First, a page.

Tag Archives: Oona Laurence

THE BEGUILED

“Elle Fanning… delights with a performance of scheming flirtatiousness. Given the circumstances, it’s a catalyst for disaster.”

Wayward Wolf.

 

Director Sofia Coppola’s The Beguiled is a simple tale based upon Thomas Cullinan’s novel, set during the American Civil War, deep in the Confederate state of Virginia.

A young girl, Amy (Oona Laurence), is out picking mushrooms in the forest when she stumbles upon a fallen Union soldier, Corporal McBurney (Colin Farrell). Wounded by a gun shot to his leg, he is fast bleeding to death. The kindhearted Amy helps him to a ladies’ seminary where he can receive treatment and convalesce.

This seminary is also Amy’s home which she shares with four other young girls of varying ages, all of whom are tutored by their live-in teachers, Miss Martha (Nicole Kidman), and her assistant Edwina (Kirsten Dunst).

Whilst the unremitting sound of gun shots rumbles away somewhere in the distance, Miss Martha and Edwina do their best to ensure that some semblance of civilised normality is maintained at this well-to-do school, priding themselves upon producing well-mannered, well-educated young southern ladies.

Being also a school of deep-rooted Christian values presents Miss Martha with something of a dilemma. Should they now turn the Corporal in to the Confederate forces, or wait at least until he is fully recovered from his injuries?

The decision is made, but given the potentially problematic nature of this predicament, it could very easily be one that they will all live to regret.

McBurney’s wartime allegiances of course contravene the ‘values’ expected of a good Confederate household, but it’s simply his manly presence here that is unquestionably the cause of the competitiveness, jealousy and ultimately betrayal that soon develops between the ladies of the house.

It doesn’t help that McBurney in some ways encourages the situation. Fully aware that he is the only, and therefore Alpha male here, he begins to revel in his increasingly powerful status.

The Beguiled is a slow-burning yet expertly-paced affair, not to mention a fascinatingly taut experience from start to finish. A film of tightly bound layers poised to unravel spectacularly at any moment.

Developing moral and sexual tensions simmer away, guards are gradually lowered, alcohol flows, and it’s only a matter of time before lines are crossed and the pot well and truly boils over.

Farrell is excellent portraying a man mindful to remain sufficiently polite and charming in the face of the welcome steady encroachment of female interest – all the while, wary that he may still be turned in to the authorities at any moment.

Nicole Kidman’s portrayal of Miss Martha is one of authoritative decorum, whilst Kirsten Dunst produces a nuanced performance of repressed longing. Elle Fanning (Alicia), on the other hand, delights with a performance of scheming flirtatiousness. Given the circumstances, it’s a catalyst for disaster.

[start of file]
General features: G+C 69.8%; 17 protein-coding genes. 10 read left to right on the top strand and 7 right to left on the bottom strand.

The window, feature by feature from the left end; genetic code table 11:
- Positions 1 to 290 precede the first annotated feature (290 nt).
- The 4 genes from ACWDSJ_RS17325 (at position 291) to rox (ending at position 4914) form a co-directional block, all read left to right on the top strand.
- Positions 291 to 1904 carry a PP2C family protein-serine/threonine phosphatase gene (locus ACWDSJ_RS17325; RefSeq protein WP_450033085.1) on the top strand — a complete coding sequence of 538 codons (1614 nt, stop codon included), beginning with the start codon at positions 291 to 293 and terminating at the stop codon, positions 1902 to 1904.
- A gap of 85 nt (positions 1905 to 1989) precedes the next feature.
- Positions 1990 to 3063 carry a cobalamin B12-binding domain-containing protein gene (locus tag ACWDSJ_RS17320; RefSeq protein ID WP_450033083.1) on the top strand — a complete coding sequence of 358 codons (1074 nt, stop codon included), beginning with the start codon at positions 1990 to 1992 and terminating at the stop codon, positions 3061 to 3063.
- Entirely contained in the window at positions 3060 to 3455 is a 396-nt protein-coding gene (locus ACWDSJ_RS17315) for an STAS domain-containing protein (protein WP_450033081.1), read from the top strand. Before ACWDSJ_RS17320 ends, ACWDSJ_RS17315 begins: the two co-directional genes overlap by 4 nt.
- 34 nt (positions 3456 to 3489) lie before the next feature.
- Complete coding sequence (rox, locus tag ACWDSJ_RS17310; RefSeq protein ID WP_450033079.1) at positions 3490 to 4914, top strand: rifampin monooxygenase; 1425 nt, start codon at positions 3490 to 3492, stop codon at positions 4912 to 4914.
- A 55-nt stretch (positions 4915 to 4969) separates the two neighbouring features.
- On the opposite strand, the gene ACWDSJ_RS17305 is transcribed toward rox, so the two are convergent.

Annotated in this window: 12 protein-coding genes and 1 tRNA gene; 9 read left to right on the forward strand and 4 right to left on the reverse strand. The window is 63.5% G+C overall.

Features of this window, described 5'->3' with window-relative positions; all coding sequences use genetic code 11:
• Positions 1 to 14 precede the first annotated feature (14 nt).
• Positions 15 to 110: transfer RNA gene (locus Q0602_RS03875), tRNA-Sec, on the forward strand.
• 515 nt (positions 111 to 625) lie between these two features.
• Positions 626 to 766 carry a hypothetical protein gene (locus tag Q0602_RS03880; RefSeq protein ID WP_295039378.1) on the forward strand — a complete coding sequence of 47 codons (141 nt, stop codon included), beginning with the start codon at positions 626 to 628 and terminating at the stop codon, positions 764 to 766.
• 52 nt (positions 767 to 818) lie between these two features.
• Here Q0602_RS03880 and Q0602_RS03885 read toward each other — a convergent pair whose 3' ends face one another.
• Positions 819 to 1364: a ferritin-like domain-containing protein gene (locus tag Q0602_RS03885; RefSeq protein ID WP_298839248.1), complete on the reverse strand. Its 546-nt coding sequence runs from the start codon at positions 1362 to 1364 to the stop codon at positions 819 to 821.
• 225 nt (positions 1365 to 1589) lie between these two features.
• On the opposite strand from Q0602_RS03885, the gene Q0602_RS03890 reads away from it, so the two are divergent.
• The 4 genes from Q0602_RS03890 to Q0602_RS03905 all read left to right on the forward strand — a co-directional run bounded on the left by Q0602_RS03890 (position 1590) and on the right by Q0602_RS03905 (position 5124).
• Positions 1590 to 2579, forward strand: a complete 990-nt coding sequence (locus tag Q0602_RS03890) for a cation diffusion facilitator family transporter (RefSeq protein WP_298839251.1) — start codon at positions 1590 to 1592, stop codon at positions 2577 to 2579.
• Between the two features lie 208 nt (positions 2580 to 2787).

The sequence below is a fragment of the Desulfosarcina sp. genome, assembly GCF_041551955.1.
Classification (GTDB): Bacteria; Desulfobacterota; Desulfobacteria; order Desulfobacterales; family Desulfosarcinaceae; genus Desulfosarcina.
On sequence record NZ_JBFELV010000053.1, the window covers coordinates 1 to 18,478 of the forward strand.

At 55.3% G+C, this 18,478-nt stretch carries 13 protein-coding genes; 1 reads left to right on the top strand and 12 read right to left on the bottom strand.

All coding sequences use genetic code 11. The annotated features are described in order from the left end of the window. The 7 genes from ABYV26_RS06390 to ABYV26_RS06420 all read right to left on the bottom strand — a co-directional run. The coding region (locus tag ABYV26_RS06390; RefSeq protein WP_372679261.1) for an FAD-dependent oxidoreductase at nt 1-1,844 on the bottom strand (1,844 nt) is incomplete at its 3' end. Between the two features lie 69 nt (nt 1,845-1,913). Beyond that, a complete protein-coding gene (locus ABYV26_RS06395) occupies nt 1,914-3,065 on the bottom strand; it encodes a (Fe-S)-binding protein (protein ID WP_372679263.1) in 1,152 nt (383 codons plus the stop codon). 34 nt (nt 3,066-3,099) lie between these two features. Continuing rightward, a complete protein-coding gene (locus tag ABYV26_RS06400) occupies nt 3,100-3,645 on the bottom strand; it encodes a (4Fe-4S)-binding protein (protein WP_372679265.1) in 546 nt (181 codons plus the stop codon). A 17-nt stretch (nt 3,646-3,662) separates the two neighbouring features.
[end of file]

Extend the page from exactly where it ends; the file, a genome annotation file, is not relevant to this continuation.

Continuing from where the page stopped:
Philippe Le Sourd’s cinematography is refreshingly conservative in its execution, but no less beautiful for this. An abundance of static shots and an almost ethereal use of light and delicate textures captures wonderfully the very essence of the hot and sticky natural beauty of the southern location.

Sofia Coppola’s The Beguiled is darkly humorous on occasion, thoroughly entertaining and ever so seductive – almost beguiling one might say.

 

 

 

 

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FILM REVIEW: SOUTHPAW

When asked by the high court judge exactly what makes him a suitable candidate to look after his own child, Billy Hope replies, “I’m her father!”

“I’m afraid that’s not enough,” responds the judge.

Jake Gyllenhall is predictably excellent in Antoine Fuqua’s at times hard-hitting and often explosive boxing tale, yet somehow that in itself is not enough to elevate Southpaw much above the simply ‘OK’ category.

You just can’t help feeling that you’ve seen this film before and as traumatic and harrowing as the subject matter can be at times, you’ll sooner find yourself ticking off the succession of predictable plot manoeuvres, one by one, as the film progresses, than being wrong-footed by any subtle plot twists.

The word ‘formulaic’ is not out of place here.

Word champion boxer, Billy Hope has it all, but in the wake of a tragic event, loses everything and now he must rebuild his shattered existence.

There’s much soul searching, a lot of coming to terms with life’s cruel twists of fate and ultimately there’s a crack at redemption.

We’ve already mentioned Gyllenhall, but credit where it’s due, it’s not a one man show and there are strong performances from Rachel McAdams, (Mo, the sexy, sassy and supportive rock on which Billy’s world is built) and Forest Whitaker, who is excellent as Billy’s gruff, no-nonsense trainer, Tick Willis.  A special mention too for little Oona Laurence who puts in a sweet, yet feisty turn as the apple of Billy’s eye; his daughter Leila.

Formulaic it may well be, but that shouldn’t discount some genuinely powerful and truly surging emotional scenes throughout, enhanced by a pounding soundtrack; the kind of set pieces that carry Southpaw through on a wave of pumping adrenalin, doing a good job of masking the film’s limitations.

This is no Raging Bull, nor is it the new Rocky, but that’s not to dismiss it out of hand.

Perhaps it’s just a victim of the epic, pioneering boxing tales that have preceded it, but Southpaw, whilst it comes out, punching hard, ultimately offers us nothing new and in a well-trodden genre such as this, ‘something new’ I feel, should be any director’s first and foremost concern.